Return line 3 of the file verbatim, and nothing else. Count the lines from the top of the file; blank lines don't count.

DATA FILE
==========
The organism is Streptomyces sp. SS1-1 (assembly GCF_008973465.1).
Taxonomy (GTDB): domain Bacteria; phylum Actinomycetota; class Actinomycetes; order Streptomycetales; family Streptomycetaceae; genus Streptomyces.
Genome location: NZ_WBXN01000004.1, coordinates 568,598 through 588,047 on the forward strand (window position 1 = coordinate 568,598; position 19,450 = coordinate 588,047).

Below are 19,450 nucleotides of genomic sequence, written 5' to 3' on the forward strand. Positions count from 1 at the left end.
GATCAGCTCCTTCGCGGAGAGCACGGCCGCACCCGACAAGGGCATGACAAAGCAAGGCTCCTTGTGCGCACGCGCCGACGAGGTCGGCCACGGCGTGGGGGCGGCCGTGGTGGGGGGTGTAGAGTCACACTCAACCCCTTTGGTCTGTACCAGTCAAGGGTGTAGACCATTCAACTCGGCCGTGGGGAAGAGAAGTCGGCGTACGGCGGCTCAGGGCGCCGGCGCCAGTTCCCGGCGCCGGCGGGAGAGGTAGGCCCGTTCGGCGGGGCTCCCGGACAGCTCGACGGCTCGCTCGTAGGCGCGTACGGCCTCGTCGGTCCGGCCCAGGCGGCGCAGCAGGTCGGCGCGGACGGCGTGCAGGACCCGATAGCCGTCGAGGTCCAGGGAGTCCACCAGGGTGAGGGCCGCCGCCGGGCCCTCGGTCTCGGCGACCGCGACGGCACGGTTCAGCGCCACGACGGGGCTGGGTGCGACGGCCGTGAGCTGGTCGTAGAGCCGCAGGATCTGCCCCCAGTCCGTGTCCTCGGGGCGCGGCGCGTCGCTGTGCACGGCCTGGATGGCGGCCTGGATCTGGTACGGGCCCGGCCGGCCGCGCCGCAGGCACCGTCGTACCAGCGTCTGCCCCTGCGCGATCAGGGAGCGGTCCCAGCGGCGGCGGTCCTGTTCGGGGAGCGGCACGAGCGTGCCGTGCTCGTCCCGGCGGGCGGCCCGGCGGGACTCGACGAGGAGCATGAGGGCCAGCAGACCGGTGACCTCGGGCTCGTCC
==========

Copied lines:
Genome location: NZ_WBXN01000004.1, coordinates 568,598 through 588,047 on the forward strand (window position 1 = coordinate 568,598; position 19,450 = coordinate 588,047).